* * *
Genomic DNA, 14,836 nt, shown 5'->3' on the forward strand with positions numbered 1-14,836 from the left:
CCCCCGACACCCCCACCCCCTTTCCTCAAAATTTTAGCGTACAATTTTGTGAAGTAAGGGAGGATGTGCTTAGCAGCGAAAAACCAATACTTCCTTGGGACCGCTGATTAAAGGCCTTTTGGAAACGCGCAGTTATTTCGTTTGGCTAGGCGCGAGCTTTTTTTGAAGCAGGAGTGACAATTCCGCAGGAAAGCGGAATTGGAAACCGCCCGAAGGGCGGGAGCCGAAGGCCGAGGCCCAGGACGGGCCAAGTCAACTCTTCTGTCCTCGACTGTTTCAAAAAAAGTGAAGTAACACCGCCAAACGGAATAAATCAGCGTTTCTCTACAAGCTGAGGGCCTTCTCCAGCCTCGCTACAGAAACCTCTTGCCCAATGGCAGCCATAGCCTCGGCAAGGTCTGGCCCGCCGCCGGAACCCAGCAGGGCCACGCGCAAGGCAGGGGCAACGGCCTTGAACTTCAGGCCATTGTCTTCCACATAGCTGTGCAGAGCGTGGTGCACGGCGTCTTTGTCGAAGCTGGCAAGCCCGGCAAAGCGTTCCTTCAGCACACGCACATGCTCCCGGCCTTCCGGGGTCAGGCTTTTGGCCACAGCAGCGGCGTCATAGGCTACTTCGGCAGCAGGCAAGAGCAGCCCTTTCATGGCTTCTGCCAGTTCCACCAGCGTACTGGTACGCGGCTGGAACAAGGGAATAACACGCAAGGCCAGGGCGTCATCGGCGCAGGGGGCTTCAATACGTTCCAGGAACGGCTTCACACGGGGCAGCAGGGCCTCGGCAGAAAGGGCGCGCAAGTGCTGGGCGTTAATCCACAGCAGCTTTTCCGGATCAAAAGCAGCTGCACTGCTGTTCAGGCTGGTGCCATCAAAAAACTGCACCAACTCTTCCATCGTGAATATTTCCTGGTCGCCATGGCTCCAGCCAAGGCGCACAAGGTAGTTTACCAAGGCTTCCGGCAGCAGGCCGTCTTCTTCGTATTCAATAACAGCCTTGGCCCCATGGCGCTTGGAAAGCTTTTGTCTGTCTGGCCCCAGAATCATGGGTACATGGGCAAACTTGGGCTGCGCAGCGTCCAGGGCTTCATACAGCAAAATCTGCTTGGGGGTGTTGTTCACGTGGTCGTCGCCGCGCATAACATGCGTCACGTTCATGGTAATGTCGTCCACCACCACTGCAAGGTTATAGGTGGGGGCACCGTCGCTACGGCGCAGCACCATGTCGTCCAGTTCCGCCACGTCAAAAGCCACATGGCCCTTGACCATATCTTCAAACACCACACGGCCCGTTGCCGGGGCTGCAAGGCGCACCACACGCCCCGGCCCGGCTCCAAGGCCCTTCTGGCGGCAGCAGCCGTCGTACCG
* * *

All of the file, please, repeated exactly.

Genomic DNA, 14,836 nt, shown 5'->3' on the forward strand with positions numbered 1-14,836 from the left:
CCCCCGACACCCCCACCCCCTTTCCTCAAAATTTTAGCGTACAATTTTGTGAAGTAAGGGAGGATGTGCTTAGCAGCGAAAAACCAATACTTCCTTGGGACCGCTGATTAAAGGCCTTTTGGAAACGCGCAGTTATTTCGTTTGGCTAGGCGCGAGCTTTTTTTGAAGCAGGAGTGACAATTCCGCAGGAAAGCGGAATTGGAAACCGCCCGAAGGGCGGGAGCCGAAGGCCGAGGCCCAGGACGGGCCAAGTCAACTCTTCTGTCCTCGACTGTTTCAAAAAAAGTGAAGTAACACCGCCAAACGGAATAAATCAGCGTTTCTCTACAAGCTGAGGGCCTTCTCCAGCCTCGCTACAGAAACCTCTTGCCCAATGGCAGCCATAGCCTCGGCAAGGTCTGGCCCGCCGCCGGAACCCAGCAGGGCCACGCGCAAGGCAGGGGCAACGGCCTTGAACTTCAGGCCATTGTCTTCCACATAGCTGTGCAGAGCGTGGTGCACGGCGTCTTTGTCGAAGCTGGCAAGCCCGGCAAAGCGTTCCTTCAGCACACGCACATGCTCCCGGCCTTCCGGGGTCAGGCTTTTGGCCACAGCAGCGGCGTCATAGGCTACTTCGGCAGCAGGCAAGAGCAGCCCTTTCATGGCTTCTGCCAGTTCCACCAGCGTACTGGTACGCGGCTGGAACAAGGGAATAACACGCAAGGCCAGGGCGTCATCGGCGCAGGGGGCTTCAATACGTTCCAGGAACGGCTTCACACGGGGCAGCAGGGCCTCGGCAGAAAGGGCGCGCAAGTGCTGGGCGTTAATCCACAGCAGCTTTTCCGGATCAAAAGCAGCTGCACTGCTGTTCAGGCTGGTGCCATCAAAAAACTGCACCAACTCTTCCATCGTGAATATTTCCTGGTCGCCATGGCTCCAGCCAAGGCGCACAAGGTAGTTTACCAAGGCTTCCGGCAGCAGGCCGTCTTCTTCGTATTCAATAACAGCCTTGGCCCCATGGCGCTTGGAAAGCTTTTGTCTGTCTGGCCCCAGAATCATGGGTACATGGGCAAACTTGGGCTGCGCAGCGTCCAGGGCTTCATACAGCAAAATCTGCTTGGGGGTGTTGTTCACGTGGTCGTCGCCGCGCATAACATGCGTCACGTTCATGGTAATGTCGTCCACCACCACTGCAAGGTTATAGGTGGGGGCACCGTCGCTACGGCGCAGCACCATGTCGTCCAGTTCCGCCACGTCAAAAGCCACATGGCCCTTGACCATATCTTCAAACACCACACGGCCCGTTGCCGGGGCTGCAAGGCGCACCACACGCCCCGGCCCGGCTCCAAGGCCCTTCTGGCGGCAGCAGCCGTCGTACCG